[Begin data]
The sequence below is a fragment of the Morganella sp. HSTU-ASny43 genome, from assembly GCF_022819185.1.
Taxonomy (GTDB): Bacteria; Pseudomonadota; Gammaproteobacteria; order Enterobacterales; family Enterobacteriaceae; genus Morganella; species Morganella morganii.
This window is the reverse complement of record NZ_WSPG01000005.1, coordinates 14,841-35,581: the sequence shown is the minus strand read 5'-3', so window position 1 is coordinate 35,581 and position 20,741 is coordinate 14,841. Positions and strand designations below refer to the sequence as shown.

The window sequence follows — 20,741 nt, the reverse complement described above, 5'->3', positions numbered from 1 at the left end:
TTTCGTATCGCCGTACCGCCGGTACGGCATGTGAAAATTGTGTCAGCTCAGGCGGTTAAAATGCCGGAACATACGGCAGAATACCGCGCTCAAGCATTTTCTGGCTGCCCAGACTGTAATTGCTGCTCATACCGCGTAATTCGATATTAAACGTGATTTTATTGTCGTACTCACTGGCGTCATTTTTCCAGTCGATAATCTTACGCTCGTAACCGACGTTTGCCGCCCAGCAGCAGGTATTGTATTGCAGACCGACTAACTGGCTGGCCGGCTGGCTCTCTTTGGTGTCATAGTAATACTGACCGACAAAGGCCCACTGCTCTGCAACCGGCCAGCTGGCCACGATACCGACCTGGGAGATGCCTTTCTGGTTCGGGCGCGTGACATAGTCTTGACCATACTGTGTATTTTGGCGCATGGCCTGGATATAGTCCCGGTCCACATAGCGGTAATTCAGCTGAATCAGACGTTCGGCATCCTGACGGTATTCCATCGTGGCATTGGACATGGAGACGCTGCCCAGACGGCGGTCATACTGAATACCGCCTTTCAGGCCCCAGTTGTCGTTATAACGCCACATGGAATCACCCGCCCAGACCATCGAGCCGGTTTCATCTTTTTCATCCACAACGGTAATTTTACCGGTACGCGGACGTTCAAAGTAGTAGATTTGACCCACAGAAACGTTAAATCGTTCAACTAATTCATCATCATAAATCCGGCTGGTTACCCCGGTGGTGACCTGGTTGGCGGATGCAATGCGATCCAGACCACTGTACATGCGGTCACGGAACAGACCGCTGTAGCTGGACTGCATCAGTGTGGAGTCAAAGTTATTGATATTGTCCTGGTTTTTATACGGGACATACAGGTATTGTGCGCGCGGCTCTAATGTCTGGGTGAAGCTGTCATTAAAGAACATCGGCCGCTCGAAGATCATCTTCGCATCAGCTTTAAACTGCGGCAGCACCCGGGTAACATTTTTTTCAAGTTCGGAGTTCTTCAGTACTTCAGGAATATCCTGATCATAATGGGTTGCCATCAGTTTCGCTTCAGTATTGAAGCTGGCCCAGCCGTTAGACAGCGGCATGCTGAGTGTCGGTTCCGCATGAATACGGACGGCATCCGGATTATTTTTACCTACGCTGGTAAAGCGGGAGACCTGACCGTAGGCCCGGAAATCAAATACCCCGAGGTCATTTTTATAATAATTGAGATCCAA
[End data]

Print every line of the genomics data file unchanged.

The sequence below is a fragment of the Morganella sp. HSTU-ASny43 genome, from assembly GCF_022819185.1.
Taxonomy (GTDB): Bacteria; Pseudomonadota; Gammaproteobacteria; order Enterobacterales; family Enterobacteriaceae; genus Morganella; species Morganella morganii.
This window is the reverse complement of record NZ_WSPG01000005.1, coordinates 14,841-35,581: the sequence shown is the minus strand read 5'-3', so window position 1 is coordinate 35,581 and position 20,741 is coordinate 14,841. Positions and strand designations below refer to the sequence as shown.

The window sequence follows — 20,741 nt, the reverse complement described above, 5'->3', positions numbered from 1 at the left end:
TTTCGTATCGCCGTACCGCCGGTACGGCATGTGAAAATTGTGTCAGCTCAGGCGGTTAAAATGCCGGAACATACGGCAGAATACCGCGCTCAAGCATTTTCTGGCTGCCCAGACTGTAATTGCTGCTCATACCGCGTAATTCGATATTAAACGTGATTTTATTGTCGTACTCACTGGCGTCATTTTTCCAGTCGATAATCTTACGCTCGTAACCGACGTTTGCCGCCCAGCAGCAGGTATTGTATTGCAGACCGACTAACTGGCTGGCCGGCTGGCTCTCTTTGGTGTCATAGTAATACTGACCGACAAAGGCCCACTGCTCTGCAACCGGCCAGCTGGCCACGATACCGACCTGGGAGATGCCTTTCTGGTTCGGGCGCGTGACATAGTCTTGACCATACTGTGTATTTTGGCGCATGGCCTGGATATAGTCCCGGTCCACATAGCGGTAATTCAGCTGAATCAGACGTTCGGCATCCTGACGGTATTCCATCGTGGCATTGGACATGGAGACGCTGCCCAGACGGCGGTCATACTGAATACCGCCTTTCAGGCCCCAGTTGTCGTTATAACGCCACATGGAATCACCCGCCCAGACCATCGAGCCGGTTTCATCTTTTTCATCCACAACGGTAATTTTACCGGTACGCGGACGTTCAAAGTAGTAGATTTGACCCACAGAAACGTTAAATCGTTCAACTAATTCATCATCATAAATCCGGCTGGTTACCCCGGTGGTGACCTGGTTGGCGGATGCAATGCGATCCAGACCACTGTACATGCGGTCACGGAACAGACCGCTGTAGCTGGACTGCATCAGTGTGGAGTCAAAGTTATTGATATTGTCCTGGTTTTTATACGGGACATACAGGTATTGTGCGCGCGGCTCTAATGTCTGGGTGAAGCTGTCATTAAAGAACATCGGCCGCTCGAAGATCATCTTCGCATCAGCTTTAAACTGCGGCAGCACCCGGGTAACATTTTTTTCAAGTTCGGAGTTCTTCAGTACTTCAGGAATATCCTGATCATAATGGGTTGCCATCAGTTTCGCTTCAGTATTGAAGCTGGCCCAGCCGTTAGACAGCGGCATGCTGAGTGTCGGTTCCGCATGAATACGGACGGCATCCGGATTATTTTTACCTACGCTGGTAAAGCGGGAGACCTGACCGTAGGCCCGGAAATCAAATACCCCGAGGTCATTTTTATAATAATTGAGATCCAA